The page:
When foreigners think of the Maldives, their minds often conjure images of pristine resorts, breathtaking azure blue waters, and those iconic over-water villas that grace travel brochures worldwide. However, for the residents of the Maldives, their daily concerns often revolve around two pivotal issues: housing and corruption.
In this idyllic island nation, life can be a challenging struggle for its locals. With development primarily centered in the bustling Greater Male' Area, people from all corners of the Maldives have been drawn to the capital city in search of a better life. Increased migration for improved education, job opportunities, and healthcare access has transformed the capital into a densely populated hub, causing rent prices to soar. Today, renting an apartment can cost a staggering MVR 50,000 or more, while a single room can set you back by MVR 6,000 or above each month.
In response to the escalating rent prices, the Maldivian government has introduced housing schemes. Over time, the promise of housing has become a familiar refrain from successive administrations. The current government, in keeping with this tradition, announced a housing scheme divided into two parts: the 'binveriya' scheme, which granted land plots to Male' residents, and the 'gedhoruveriya scheme,' which pledged apartments to eligible residents according to government-set criteria.
The eagerly awaited announcement of the lucky residents set to claim the 4,000 residential flats in Hulhumale' Phase II finally arrived on November 4, 2023. However, the revelation triggered a storm of controversy among the general public, with many alleging that the housing distribution under the gedhoruveriya scheme was unfair and deviated from the established point system.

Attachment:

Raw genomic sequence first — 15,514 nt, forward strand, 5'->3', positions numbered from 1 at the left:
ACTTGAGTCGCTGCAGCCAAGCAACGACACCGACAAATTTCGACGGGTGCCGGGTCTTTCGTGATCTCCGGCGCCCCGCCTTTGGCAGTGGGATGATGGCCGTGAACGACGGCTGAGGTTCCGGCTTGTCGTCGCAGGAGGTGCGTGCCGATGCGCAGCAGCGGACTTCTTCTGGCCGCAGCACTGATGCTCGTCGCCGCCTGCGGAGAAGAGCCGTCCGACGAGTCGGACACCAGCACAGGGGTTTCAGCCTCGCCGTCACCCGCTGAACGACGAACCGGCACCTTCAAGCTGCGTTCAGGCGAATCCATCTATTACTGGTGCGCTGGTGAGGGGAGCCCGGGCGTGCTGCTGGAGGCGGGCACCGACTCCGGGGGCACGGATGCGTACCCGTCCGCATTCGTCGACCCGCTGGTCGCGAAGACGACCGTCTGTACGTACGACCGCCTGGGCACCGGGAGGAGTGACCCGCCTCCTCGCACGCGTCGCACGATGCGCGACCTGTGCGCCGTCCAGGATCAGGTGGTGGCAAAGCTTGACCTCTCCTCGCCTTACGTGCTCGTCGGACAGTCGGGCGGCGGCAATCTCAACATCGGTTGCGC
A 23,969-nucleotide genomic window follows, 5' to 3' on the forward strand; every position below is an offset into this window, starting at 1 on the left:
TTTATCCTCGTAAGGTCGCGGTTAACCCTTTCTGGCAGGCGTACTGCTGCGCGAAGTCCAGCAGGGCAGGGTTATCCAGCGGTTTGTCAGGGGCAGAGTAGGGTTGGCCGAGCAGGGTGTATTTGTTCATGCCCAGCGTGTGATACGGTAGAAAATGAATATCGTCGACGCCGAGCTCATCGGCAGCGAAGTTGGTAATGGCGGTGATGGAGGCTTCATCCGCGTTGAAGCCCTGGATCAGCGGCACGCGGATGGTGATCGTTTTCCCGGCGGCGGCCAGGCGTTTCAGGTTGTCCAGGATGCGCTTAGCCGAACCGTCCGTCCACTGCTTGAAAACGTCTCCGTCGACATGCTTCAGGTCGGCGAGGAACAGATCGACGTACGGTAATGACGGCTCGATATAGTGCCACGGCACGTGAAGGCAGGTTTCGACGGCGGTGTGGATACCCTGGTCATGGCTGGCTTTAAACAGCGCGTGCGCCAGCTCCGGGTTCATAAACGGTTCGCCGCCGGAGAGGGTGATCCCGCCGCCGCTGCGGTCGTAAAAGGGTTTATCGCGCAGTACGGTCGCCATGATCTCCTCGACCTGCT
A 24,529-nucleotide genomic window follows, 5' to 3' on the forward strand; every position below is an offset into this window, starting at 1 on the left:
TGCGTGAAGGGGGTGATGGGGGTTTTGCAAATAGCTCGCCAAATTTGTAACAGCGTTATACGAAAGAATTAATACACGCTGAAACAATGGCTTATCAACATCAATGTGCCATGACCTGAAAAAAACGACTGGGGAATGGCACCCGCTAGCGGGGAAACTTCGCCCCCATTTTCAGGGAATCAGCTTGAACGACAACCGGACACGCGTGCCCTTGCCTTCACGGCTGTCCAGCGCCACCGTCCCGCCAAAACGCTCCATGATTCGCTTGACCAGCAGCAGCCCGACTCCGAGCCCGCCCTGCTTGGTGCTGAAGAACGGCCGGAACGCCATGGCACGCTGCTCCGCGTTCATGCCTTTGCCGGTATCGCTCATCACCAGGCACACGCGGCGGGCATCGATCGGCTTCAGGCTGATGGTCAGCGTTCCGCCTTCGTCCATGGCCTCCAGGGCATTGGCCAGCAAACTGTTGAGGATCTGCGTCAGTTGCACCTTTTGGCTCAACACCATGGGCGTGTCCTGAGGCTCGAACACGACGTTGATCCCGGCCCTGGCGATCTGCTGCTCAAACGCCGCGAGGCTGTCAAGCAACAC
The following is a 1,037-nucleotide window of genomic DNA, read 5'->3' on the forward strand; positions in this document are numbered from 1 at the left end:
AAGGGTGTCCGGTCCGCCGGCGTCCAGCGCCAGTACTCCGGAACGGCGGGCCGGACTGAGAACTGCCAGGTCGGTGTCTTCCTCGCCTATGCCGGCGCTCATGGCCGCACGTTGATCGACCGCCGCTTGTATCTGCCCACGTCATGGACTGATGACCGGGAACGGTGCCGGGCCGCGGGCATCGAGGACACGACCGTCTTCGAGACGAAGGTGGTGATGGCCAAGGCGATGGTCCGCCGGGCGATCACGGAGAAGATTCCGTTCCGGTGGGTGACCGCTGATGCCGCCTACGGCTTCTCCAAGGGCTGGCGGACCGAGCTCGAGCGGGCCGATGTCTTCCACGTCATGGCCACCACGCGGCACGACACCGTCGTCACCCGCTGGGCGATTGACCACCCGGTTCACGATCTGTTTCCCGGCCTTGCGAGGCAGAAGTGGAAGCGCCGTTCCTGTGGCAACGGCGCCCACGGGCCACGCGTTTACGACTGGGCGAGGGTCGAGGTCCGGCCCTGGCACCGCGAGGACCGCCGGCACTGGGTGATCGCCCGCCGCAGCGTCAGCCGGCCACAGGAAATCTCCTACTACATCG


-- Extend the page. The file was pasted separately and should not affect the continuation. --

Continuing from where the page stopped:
According to the Anti-Corruption Corporation (ACC), a surge of complaints has inundated their offices, pointing out discrepancies in the list of recipients that apparently contradicted the established guidelines. As a result, the ACC has advised the government not to proceed with the handover process until these complaints are thoroughly investigated.
With the complaint application window open from November 5th to 9th, the ACC has called upon the government to allow ample time for the proper scrutiny of these complaints to uncover the truth behind the allegations.
This is not the first time that the general public has pointed out that people in these schemes are often receiving housing unfairly. Earlier this year, when the Government publicized the list of recipients of land plots under the Binveriya scheme, many noted the big business owners and politicians who were included in the list even though they do not fit the list for those who are to receive the land plots under the scheme which was meant to help those residents who don’t have their own homes in their own city.